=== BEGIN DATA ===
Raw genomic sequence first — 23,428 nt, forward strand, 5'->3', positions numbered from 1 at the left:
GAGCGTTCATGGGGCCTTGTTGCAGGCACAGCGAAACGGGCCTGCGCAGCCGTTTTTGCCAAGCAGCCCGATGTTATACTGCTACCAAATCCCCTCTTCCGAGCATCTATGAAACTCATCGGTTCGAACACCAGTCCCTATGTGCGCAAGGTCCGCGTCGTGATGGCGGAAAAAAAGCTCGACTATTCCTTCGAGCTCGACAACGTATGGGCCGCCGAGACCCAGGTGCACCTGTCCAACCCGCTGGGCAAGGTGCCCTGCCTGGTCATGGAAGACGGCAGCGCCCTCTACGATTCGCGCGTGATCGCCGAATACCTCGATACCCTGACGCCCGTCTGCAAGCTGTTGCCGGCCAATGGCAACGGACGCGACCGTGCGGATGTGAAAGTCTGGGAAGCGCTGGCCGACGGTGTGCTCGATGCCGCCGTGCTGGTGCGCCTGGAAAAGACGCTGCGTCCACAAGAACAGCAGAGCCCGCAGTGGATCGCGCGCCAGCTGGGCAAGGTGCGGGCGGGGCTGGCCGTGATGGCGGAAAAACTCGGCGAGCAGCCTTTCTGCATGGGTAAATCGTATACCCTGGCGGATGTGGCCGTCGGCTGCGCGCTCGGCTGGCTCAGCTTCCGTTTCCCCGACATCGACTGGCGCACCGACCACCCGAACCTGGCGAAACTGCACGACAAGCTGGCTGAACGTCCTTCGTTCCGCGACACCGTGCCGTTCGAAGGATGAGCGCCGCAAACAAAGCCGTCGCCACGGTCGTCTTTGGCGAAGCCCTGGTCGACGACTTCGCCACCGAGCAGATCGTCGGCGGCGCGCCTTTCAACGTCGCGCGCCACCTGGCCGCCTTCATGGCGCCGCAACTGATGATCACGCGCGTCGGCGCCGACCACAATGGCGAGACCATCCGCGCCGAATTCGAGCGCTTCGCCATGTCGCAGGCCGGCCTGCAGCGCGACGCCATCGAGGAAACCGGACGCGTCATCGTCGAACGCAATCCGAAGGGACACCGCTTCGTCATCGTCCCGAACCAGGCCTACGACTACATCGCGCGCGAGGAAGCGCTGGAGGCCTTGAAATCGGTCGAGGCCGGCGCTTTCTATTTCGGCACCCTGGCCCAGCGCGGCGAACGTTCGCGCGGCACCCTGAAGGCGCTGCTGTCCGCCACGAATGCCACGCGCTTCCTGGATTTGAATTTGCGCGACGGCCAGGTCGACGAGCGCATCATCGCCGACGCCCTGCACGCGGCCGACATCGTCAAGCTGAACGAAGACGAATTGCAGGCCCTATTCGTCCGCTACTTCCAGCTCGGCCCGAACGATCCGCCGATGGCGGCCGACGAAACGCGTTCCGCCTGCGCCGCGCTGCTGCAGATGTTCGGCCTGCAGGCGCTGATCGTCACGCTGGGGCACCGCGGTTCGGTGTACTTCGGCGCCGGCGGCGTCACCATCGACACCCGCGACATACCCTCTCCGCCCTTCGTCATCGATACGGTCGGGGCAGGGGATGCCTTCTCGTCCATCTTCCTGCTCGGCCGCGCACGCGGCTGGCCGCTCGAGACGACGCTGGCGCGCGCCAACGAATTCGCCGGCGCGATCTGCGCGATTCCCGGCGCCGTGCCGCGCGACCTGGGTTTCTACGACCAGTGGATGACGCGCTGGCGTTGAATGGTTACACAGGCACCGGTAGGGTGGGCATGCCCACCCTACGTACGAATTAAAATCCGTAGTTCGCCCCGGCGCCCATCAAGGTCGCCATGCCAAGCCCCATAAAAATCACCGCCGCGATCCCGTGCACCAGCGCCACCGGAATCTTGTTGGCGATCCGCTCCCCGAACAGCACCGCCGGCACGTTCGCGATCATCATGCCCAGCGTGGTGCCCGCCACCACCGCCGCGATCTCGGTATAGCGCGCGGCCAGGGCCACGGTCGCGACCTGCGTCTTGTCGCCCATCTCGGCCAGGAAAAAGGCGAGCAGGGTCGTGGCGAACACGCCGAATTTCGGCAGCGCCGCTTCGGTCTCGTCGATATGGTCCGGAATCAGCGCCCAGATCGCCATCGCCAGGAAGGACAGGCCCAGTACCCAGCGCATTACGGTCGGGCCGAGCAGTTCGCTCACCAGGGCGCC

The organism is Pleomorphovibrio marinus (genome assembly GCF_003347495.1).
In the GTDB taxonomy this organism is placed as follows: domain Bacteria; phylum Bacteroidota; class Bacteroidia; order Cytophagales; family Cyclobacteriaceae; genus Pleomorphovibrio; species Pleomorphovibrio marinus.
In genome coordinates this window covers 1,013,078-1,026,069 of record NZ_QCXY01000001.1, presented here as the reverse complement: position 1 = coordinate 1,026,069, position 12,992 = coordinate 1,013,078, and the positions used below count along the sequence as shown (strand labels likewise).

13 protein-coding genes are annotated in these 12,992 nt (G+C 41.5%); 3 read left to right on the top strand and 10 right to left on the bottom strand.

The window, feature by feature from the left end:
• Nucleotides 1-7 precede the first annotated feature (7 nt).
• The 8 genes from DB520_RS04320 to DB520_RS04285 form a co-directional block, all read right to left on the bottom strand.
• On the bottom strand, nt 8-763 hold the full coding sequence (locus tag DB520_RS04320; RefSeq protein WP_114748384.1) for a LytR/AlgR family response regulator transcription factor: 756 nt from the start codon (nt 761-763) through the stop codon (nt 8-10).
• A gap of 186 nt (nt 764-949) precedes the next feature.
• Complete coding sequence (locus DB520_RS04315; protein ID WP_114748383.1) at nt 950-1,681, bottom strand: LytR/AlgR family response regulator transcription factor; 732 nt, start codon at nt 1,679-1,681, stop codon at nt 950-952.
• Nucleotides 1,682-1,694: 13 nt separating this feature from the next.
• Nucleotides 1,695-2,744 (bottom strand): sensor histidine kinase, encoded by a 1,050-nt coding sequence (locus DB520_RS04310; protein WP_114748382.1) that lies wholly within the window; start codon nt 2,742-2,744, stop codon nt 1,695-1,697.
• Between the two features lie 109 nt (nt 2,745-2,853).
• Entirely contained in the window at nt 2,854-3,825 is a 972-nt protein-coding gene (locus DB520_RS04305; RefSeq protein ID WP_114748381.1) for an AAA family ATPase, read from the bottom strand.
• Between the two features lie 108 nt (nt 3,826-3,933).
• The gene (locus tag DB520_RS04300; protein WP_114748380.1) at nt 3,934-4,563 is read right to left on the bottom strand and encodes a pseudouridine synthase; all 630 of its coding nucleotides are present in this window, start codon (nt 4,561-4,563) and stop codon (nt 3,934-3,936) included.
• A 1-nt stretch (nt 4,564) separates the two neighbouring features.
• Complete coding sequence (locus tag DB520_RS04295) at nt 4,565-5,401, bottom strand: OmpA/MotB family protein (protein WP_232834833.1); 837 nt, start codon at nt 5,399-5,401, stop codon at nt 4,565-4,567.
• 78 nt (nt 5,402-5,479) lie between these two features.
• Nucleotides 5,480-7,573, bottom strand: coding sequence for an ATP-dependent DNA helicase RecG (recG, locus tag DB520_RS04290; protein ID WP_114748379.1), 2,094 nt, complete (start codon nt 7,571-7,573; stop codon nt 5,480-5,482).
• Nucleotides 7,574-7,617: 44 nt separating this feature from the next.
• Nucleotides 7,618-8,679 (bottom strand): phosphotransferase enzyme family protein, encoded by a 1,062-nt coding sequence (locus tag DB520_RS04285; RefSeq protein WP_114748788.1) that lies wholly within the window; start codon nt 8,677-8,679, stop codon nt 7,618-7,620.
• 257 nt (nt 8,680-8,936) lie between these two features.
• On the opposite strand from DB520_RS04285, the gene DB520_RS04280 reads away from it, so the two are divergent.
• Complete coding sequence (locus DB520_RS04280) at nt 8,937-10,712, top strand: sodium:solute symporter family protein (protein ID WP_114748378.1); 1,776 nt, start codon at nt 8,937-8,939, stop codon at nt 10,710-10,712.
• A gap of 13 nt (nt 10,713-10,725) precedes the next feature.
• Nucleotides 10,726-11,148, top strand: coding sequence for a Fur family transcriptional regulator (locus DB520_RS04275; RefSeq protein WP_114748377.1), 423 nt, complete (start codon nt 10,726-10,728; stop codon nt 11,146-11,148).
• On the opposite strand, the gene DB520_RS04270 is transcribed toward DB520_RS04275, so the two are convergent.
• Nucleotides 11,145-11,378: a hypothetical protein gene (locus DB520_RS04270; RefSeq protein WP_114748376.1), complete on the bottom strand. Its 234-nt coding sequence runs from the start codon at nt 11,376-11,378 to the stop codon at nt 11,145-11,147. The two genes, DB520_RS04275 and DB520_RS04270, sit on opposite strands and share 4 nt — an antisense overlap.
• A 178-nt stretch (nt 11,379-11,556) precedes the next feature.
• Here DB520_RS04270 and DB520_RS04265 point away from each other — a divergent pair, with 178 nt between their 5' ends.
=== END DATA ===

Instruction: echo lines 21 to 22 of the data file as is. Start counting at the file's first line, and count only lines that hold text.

• 78 nt (nt 5,402-5,479) lie between these two features.
• Nucleotides 5,480-7,573, bottom strand: coding sequence for an ATP-dependent DNA helicase RecG (recG, locus tag DB520_RS04290; protein ID WP_114748379.1), 2,094 nt, complete (start codon nt 7,571-7,573; stop codon nt 5,480-5,482).